The origin of the ultrahigh-energy (UHE) cosmic rays (CRs) from the second knee (∼6×1017eV) above in the CR spectrum is still unknown. Recently, there has been growing evidence that a peculiar type of supernovae, called hypernovae, are associated with subenergetic gamma-ray bursts, such as SN1998bw/GRB980425 and SN2003lw/GRB031203. Such hypernovae appear to have high (up to mildly relativistic) velocity ejecta, which may be linked to the subenergetic gamma-ray bursts. Assuming a continuous distribution of the kinetic energy of the hypernova ejecta as a function of its velocity Ek(Γβ)-α with α∼2, we find that (1) the external shock wave produced by the high-velocity ejecta of a hypernova can accelerate protons up to energies as high as 1019eV; (2) the cosmological hypernova rate is sufficient to account for the energy flux above the second knee; and (3) the steeper spectrum of CRs at these energies can arise in these sources. In addition, hypernovae would also give rise to a faint diffuse UHE neutrino flux, due to pγ interactions of the UHE CRs with hypernova optical-UV photons.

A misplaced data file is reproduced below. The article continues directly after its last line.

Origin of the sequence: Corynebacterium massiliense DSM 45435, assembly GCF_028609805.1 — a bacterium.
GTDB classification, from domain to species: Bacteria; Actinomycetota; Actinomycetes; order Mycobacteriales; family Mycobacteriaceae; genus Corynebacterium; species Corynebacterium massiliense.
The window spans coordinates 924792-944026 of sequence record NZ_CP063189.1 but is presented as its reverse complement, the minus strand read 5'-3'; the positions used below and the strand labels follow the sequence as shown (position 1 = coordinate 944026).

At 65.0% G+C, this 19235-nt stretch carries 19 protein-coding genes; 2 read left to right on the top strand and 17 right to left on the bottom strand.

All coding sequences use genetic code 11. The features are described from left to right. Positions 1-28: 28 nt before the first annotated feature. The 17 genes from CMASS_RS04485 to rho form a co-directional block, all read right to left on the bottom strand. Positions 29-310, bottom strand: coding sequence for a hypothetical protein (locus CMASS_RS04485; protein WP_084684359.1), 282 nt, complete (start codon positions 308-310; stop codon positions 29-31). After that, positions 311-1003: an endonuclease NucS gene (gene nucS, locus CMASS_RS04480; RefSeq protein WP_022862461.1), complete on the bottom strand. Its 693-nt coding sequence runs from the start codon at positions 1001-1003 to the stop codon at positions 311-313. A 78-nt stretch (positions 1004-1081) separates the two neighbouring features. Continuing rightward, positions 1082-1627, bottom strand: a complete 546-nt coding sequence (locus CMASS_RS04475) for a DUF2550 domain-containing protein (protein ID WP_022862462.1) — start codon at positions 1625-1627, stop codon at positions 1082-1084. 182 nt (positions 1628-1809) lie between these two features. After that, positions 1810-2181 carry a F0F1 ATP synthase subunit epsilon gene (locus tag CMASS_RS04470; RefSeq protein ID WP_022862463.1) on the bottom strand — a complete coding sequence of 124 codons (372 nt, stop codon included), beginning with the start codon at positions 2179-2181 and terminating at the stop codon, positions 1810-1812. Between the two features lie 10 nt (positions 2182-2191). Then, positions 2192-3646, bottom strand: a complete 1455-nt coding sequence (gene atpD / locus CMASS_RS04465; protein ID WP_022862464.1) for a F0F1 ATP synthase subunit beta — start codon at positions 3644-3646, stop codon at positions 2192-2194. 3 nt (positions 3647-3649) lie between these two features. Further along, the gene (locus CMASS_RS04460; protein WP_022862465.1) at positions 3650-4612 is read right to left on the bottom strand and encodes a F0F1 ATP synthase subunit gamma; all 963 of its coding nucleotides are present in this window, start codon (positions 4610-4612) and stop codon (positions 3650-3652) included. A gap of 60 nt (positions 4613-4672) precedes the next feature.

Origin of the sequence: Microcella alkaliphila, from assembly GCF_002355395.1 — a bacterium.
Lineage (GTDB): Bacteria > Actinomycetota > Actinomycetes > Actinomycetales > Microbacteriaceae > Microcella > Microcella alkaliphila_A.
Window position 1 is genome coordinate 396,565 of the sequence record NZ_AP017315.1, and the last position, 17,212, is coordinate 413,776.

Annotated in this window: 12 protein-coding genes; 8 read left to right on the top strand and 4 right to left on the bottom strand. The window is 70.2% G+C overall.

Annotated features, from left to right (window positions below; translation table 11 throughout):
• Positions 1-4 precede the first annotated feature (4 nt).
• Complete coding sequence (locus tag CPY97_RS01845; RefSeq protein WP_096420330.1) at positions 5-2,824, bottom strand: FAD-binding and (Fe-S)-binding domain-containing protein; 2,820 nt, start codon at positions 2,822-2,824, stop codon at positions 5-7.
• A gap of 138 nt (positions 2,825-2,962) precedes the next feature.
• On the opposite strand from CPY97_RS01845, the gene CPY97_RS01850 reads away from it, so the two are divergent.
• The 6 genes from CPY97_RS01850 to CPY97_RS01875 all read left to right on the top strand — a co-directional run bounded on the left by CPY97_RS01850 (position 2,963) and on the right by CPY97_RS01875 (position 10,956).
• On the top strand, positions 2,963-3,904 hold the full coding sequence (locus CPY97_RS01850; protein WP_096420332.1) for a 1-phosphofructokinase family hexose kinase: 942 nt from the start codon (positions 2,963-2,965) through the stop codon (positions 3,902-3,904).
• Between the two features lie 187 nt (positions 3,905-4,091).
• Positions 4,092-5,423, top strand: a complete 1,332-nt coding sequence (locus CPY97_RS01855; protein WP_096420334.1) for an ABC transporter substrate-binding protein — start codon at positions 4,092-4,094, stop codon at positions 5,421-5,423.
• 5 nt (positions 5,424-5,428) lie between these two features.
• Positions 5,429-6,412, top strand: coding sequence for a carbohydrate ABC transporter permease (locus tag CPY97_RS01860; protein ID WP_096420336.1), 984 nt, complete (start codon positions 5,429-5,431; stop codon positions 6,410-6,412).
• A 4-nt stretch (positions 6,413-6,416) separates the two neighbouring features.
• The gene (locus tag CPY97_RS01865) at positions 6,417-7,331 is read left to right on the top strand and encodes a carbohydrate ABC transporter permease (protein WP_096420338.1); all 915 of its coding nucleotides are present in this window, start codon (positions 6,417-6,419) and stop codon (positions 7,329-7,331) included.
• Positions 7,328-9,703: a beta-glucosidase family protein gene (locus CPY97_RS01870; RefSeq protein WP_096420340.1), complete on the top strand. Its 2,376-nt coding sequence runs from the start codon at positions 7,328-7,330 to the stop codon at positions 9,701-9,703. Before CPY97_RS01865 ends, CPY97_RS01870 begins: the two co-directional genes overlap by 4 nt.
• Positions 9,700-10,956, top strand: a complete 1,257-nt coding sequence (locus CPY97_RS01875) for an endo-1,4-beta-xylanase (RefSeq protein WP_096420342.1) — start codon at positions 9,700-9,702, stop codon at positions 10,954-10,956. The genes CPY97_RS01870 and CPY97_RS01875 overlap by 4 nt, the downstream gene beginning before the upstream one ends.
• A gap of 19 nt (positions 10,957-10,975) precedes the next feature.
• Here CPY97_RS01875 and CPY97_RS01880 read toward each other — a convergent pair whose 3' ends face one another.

|Original language||English (US)|
|Journal||Physical Review D - Particles, Fields, Gravitation and Cosmology|
|State||Published - Oct 25 2007|
All Science Journal Classification (ASJC) codes
- Nuclear and High Energy Physics
- Physics and Astronomy (miscellaneous)